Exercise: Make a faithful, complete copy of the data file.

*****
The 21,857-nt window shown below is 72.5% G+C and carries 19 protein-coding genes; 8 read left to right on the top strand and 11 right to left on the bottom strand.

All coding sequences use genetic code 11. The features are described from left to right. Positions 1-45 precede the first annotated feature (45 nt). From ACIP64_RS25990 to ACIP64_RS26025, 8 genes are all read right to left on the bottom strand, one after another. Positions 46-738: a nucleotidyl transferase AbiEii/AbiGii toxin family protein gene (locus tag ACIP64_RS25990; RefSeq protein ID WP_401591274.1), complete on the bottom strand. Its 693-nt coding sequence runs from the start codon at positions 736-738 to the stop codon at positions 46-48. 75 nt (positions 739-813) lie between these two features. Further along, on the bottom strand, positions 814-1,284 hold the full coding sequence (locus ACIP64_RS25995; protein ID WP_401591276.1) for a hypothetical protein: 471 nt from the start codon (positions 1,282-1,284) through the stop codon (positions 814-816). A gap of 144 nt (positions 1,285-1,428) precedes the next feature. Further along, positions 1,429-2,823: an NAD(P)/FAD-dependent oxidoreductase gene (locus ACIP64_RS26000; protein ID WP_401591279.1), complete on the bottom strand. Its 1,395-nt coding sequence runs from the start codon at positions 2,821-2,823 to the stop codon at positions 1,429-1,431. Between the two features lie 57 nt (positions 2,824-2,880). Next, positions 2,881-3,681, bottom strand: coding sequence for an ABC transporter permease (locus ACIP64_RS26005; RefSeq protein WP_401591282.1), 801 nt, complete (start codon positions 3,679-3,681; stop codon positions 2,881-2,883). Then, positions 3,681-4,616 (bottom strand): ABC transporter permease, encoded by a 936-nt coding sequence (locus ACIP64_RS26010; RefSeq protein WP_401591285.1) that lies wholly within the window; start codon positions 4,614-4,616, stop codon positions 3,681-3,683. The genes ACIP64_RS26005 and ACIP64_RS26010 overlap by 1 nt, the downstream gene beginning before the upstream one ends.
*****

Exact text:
The 21,857-nt window shown below is 72.5% G+C and carries 19 protein-coding genes; 8 read left to right on the top strand and 11 right to left on the bottom strand.

All coding sequences use genetic code 11. The features are described from left to right. Positions 1-45 precede the first annotated feature (45 nt). From ACIP64_RS25990 to ACIP64_RS26025, 8 genes are all read right to left on the bottom strand, one after another. Positions 46-738: a nucleotidyl transferase AbiEii/AbiGii toxin family protein gene (locus tag ACIP64_RS25990; RefSeq protein ID WP_401591274.1), complete on the bottom strand. Its 693-nt coding sequence runs from the start codon at positions 736-738 to the stop codon at positions 46-48. 75 nt (positions 739-813) lie between these two features. Further along, on the bottom strand, positions 814-1,284 hold the full coding sequence (locus ACIP64_RS25995; protein ID WP_401591276.1) for a hypothetical protein: 471 nt from the start codon (positions 1,282-1,284) through the stop codon (positions 814-816). A gap of 144 nt (positions 1,285-1,428) precedes the next feature. Further along, positions 1,429-2,823: an NAD(P)/FAD-dependent oxidoreductase gene (locus ACIP64_RS26000; protein ID WP_401591279.1), complete on the bottom strand. Its 1,395-nt coding sequence runs from the start codon at positions 2,821-2,823 to the stop codon at positions 1,429-1,431. Between the two features lie 57 nt (positions 2,824-2,880). Next, positions 2,881-3,681, bottom strand: coding sequence for an ABC transporter permease (locus ACIP64_RS26005; RefSeq protein WP_401591282.1), 801 nt, complete (start codon positions 3,679-3,681; stop codon positions 2,881-2,883). Then, positions 3,681-4,616 (bottom strand): ABC transporter permease, encoded by a 936-nt coding sequence (locus ACIP64_RS26010; RefSeq protein WP_401591285.1) that lies wholly within the window; start codon positions 4,614-4,616, stop codon positions 3,681-3,683. The genes ACIP64_RS26005 and ACIP64_RS26010 overlap by 1 nt, the downstream gene beginning before the upstream one ends.